This highlights how Cable is still very much on the Orange Book wing of the Liberal Democrats. Austerity is failing, the markets are unhappy, and what Cable and The Economist reflect is the capitalist class scrabbling around for an ideologically compatible solution to the enduring slump.

The fact that the right is divided, and Cameron and Osborne increasingly isolated, is reason for joy, but Labour and the trade union movement should not be taking sides in this internecine squabble.

Instead the struggle goes on to stop austerity in its tracks - not simply find another route for it to get to the same destination.

The left should take some encouragement however that its analysis is being proved right and that the right is having to adopt some of our proposals. In the case of The Economist both for more borrowing to invest, and - surprisingly - for a Land Value Tax:
"One reason why companies sit on development land is because they do not pay taxes until the offices and warehouses are built. It would be much better to tax the land value: that would make hoarding expensive and force owners to sell to someone who can use the site. Once in use, the site value and the tax would rise—creating a virtuous circle, as the revenues pay for better infrastructure, making land more valuable."

Wednesday, 6 March 2013

Downgrade your expectations: it pays to be wary of credit ratings agencies

Prem Sikka

Evaluating the creditworthiness of countries is far from an exact science, yet the influence of credit ratings agencies is extraordinary.

Recently, the UK government’s debt rating has been downgraded by credit rating agency Moody’s from AAA to Aa1. It joins France, whose credit rating was downgraded to Aa1 in November 2012. In August 2011, Standard & Poor’s (S&P) had downgraded the US from AAA to AA+.

Credit ratings enable investors and markets to assess the risks of government securities. In the case of the UK, a downgrade could increase the government’s borrowing costs. It would also further reduce the value of the pound sterling and thus stoke inflationary pressures by increasing the cost of imports, though the weak pound may help British exporters.

But the notions of social stability, justice, and fairness are beyond the remit of credit ratings agencies. The general message from the Moody’s downgrade is that the UK government must deepen its austerity program and attack hard-won social rights on education, pensions, healthcare and unemployment.

Credit ratings can have serious impact on national and household accounts, but are also a major money-spinner. In 2012, Moody’s reported profits of $1,077 million and 2012 is expected to produce record profits as investors seek shelter from growing financial uncertainty. However, the models used by credit rating agencies continue to produce odd results, and there is an urgent need to check the economic, social and political power exercised by the rating agencies.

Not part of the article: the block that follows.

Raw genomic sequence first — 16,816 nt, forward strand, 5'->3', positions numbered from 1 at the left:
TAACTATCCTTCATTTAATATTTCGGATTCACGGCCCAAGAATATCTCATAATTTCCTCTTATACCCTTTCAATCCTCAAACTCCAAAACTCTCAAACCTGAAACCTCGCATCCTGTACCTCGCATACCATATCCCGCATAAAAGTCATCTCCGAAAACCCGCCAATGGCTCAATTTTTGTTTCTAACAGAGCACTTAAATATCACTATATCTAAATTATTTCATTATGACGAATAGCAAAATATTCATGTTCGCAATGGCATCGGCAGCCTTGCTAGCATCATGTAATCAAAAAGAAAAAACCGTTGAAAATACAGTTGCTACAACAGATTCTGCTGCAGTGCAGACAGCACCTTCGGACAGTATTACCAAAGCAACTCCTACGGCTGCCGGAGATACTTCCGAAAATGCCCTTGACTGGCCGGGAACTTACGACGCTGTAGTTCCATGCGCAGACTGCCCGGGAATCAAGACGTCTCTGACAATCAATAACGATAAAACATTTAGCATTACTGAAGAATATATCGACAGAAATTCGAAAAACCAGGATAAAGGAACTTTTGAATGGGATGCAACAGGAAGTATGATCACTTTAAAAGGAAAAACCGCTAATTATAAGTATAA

The UK government has provided around a trillion pounds in loan and guarantees to ailing banks. For many years, the UK-based banks engaged in organised tax avoidance, money laundering, interest rate manipulations, mis-selling of pensions, endowment mortgages, payment protection insurance and many other scandals. These scams did not persuade credit rating agencies to reduce the UK’s credit rating. Perhaps they approved of hot money rushing to London to take advantage of scams. Just as the regulators began to show signs of getting off their bended knees to giant corporations, Moody’s has downgraded the credit rating.

The very concept of risk assessment requires some openness and a relatively free flow of information, but credit rating agencies continue to give higher ratings to opaque jurisdictions. Bermuda, whose opaque structures often enable corporations and wealthy elites to avoid taxes elsewhere, is rated Aa2, while the economic powerhouse China is rated Aa3. Oil-rich Saudi Arabia is rated Aa3, the same as the Cayman Islands which is well-known for its secrecy, opaque structures and fiddle factories that facilitate tax avoidance. Iceland, bailed out by the European Union and the International Monetary Fund enjoys a credit rating of Baa3. It shares the same rating as India, which has foreign currency reserves of around $300 billion. In December 2009, Moody’s boldly stated that “investors' fears that the Greek government may be exposed to a liquidity crisis in the short term are misplaced”, but barely four months later, the Greek government was negotiating bailout deals.

Credit rating agencies have a history of poor performance. Enron, the fraud-ridden US energy giant, collapsed in December 2001. Right until its demise, it continued to attract favourable credit ratings. These enabled the company to overstate its profits and assets and understate its liabilities. Credit rating agencies said that lessons will be learnt, but the banking crash once again has shown that the emperor had no clothes. Moody’s, Standard & Poor’s, and Fitch, the world’s biggest credit rating agencies, maintained A-ratings for Lehman Brothers and US insurance giant AIG until early September 2009, just days before their collapse and bailouts.

In 2008, just prior to the banking crash, there were about twelve AAA-rated companies and about the same number of AAA-rated countries, but around 64,000 complex financial instruments received the AAA-rating. Banks sliced, diced and repackaged subprime mortgages, collateralised debt obligations and structured finance deals into what they described as “safe investments”. This illusion was supported by the AAA-ratings given by rating agencies, which subsequently turned out to be junk. The regulators were content to let the banks hold less capital for AAA securities and, as a result, banks did not have the buffer to deal with toxic debts. Investors, governments, taxpayers and markets were duped, and the whole financial system came tumbling down.